22 CE Code Changes Related to Wiring Devices and Cable Management, Part 3

August 1, 2016

Appearing below are the final six examples of Canadian Electrical Code changes involving wiring devices and cable management, compiled by Legrand. This is the third in a three-article series on the 22 changes.

17. Rule 68-202, Subrule (1) (B) —Pumps

Required to be protected by a Class A GFCI.

Rule 68-202, Subrule (1)(b) is clarified to require that swimming pool pumps be protected by a Class A GFCI if located within 3 m of the inside walls of the pool, and not suitably separated from the pool area by a fence, wall or other permanent barrier.

18. Rule 78-052, Subrule (4) — Marinas and Yacht Clubs – Receptacles

All receptacles are to be protected by a Class A GFCI.

The previous exception that did not require receptacles of CSA configuration L5-15R and L5-20R supplying shore power to boats to be Class A GFCI protected has now been removed. All receptacles rated at 125 V, 15 A or 20 A installed in conformance with Subrule (1) of Rule 78-052 are to be Class A GFCI protected.

19. Rule 78-102, Subrule (3) — Marine Wharves, Structures and Fishing Harbours – Receptacles

All receptacles are to be protected by a Class A GFCI.

The previous exception that did not require receptacles that were utilized to supply shore power to boats to be Class A GFCI protected has now been removed. All receptacles rated at 125 V, 15 A or 20 A installed in conformance with Subrule (1) of Rule 78-102 are to be Class A GFCI protected.

20. Rule 86-300, Subrules (2) and (3) — Electric Vehicle Charging Systems – Control and Protection

New subrules added pertaining to electric vehicle supply equipment (EVSE) supplied by separate branch circuits under Rule 86-300.

EVSE requires a dedicated circuit to prevent overload and subsequent nuisance tripping of overcurrent protection on the branch circuit that supplies the charging system. EVSE can draw high currents for fast charging; if a Level 2 EVSE requiring a 240V, 30A circuit is to be installed, there may not be enough capacity remaining to add this as a new branch circuit to an existing 100A panel. Owing to the fact that there may be insufficient capacity in the power distribution system to accommodate a new dedicated branch circuit just for this purpose, there is now an exception provided in new Subrule (2). This allows the EVSE to be connected to a branch circuit supplying other load(s), given controls are in place to prevent the calculated demand of the circuit from being exceeded to ensure the circuit is not overloaded. New Subrule (3) requires that for all exceptions permitted in new Subrule (2), the requirements in 2015 CE Code, Part 1: Section 8 — Circuit Loading and Demand Factors must be used to calculate demand. A specific requirement related to this exception in Subrule 8-106(2) requires that where two or more loads are switched so that only one can be used at a time, the load with greatest demand shall be used to determine the calculated demand.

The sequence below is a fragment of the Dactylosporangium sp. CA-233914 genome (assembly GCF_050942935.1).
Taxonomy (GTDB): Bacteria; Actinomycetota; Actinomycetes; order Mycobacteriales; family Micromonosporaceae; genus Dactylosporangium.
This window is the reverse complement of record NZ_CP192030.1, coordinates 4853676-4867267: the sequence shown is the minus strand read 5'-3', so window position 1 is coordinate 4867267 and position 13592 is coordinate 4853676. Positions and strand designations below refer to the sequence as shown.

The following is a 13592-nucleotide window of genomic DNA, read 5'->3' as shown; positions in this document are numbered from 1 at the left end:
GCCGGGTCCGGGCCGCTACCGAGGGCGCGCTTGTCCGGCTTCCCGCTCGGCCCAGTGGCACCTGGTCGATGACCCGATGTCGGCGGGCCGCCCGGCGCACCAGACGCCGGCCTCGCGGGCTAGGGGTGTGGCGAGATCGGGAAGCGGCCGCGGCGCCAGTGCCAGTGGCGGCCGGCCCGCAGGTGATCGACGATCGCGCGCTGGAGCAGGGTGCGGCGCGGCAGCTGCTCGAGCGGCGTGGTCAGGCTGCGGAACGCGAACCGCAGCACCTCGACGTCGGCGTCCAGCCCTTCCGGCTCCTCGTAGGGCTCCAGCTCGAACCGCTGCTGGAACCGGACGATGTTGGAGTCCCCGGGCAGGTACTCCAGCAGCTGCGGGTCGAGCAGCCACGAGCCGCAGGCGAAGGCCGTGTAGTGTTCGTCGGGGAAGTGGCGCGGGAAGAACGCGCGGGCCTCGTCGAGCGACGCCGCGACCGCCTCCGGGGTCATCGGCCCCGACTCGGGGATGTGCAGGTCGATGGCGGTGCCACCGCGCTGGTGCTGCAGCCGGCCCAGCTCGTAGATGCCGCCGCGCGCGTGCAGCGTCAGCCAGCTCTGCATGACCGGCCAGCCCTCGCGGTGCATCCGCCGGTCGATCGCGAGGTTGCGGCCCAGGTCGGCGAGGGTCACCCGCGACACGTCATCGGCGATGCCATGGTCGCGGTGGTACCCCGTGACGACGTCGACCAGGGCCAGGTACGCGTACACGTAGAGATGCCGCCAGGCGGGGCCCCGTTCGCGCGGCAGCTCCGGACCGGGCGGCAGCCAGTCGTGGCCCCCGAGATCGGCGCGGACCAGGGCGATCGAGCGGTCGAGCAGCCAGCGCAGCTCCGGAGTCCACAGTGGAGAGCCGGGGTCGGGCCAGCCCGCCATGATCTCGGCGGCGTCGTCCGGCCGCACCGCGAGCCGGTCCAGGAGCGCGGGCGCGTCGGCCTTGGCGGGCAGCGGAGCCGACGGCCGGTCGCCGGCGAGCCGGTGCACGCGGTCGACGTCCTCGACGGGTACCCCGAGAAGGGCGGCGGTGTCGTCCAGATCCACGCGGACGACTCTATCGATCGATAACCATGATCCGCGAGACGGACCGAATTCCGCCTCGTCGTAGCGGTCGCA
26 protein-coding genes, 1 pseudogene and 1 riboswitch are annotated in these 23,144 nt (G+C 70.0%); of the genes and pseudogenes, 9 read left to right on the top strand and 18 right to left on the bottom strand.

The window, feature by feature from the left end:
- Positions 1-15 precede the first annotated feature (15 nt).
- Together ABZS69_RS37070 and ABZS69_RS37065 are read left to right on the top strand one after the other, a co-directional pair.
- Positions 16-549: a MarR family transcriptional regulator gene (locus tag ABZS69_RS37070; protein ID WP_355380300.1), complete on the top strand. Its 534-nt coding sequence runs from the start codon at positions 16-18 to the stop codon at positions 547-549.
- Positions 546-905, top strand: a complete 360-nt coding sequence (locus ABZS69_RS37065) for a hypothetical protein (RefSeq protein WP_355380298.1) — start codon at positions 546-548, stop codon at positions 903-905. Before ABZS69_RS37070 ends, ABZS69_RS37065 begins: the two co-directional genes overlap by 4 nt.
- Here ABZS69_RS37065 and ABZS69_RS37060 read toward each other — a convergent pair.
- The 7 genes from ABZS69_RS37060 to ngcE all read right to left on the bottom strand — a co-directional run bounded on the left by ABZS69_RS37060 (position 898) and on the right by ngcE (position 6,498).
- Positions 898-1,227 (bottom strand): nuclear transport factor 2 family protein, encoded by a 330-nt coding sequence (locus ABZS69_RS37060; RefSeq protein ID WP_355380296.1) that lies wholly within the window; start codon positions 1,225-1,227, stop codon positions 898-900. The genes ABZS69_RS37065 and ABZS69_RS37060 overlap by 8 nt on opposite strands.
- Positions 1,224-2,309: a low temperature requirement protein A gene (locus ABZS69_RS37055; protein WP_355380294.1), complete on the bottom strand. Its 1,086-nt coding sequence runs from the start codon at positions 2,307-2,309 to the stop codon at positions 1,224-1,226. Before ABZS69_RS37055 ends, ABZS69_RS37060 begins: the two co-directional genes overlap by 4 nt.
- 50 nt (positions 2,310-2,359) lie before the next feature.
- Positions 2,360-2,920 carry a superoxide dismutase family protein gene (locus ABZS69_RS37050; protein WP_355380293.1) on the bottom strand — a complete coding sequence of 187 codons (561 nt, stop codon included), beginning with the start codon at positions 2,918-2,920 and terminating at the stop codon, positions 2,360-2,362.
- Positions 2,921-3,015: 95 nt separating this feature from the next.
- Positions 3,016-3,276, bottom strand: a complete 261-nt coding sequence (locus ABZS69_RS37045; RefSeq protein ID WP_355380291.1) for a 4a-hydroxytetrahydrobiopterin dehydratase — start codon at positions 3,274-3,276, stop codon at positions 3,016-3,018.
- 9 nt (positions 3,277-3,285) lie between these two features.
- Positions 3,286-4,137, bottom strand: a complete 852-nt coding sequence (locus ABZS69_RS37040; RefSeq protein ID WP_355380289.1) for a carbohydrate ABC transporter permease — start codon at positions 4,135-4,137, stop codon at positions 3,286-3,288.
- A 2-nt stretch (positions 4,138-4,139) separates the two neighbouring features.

21. Rule 86-306 — Receptacles for Electric Vehicle Supply Equipment

Prior references to “electric vehicle charging equipment” within Rule 86-306 have been changed to “electric vehicle supply equipment.”

Each receptacle that is to be used for charging an electric vehicle must be labelled in a legible and permanent manner identifying it as an EVSE receptacle. Other requirements include that the receptacle must be a CSA 5-20R single receptacle supplied by a 20 A, 125 V branch circuit, or an appropriate CSA configured receptacle referenced from 2015 CE Code, Part 1: Diagrams 1 or 2 when the branch circuit is rated more than 20 A or more than 125 V. In addition, the receptacle is to be protected by a Class A Type GFCI when installed outdoors within 2.5 m of finished grade.

22. Rule 86-400 — Electric Vehicle Supply Equipment Locations – Indoor Charging Site

Prior references to “electric vehicle charging equipment” within Rule 86-400 have been changed to “electric vehicle supply equipment.”

Where electric vehicles are charged indoors, ventilation must be provided if required by the manufacturer’s instructions for the electric vehicle or the EVSE. Depending upon the type of batteries used by the electric vehicle, adequate ventilation must be provided to prevent any dangerous accumulation of hazardous gas.

Within Rule 86-400, requirements include the provision of an electrical interlock ensuring the ventilation equipment is operating when the EVSE is operating, as well as the functionality that the EVSE must be turned off if the supply to the ventilation equipment is interrupted.

Read Part 1, published in the July 26 issue of Electrical Industry News Week and Part 2, published in the August 2 issue.

 

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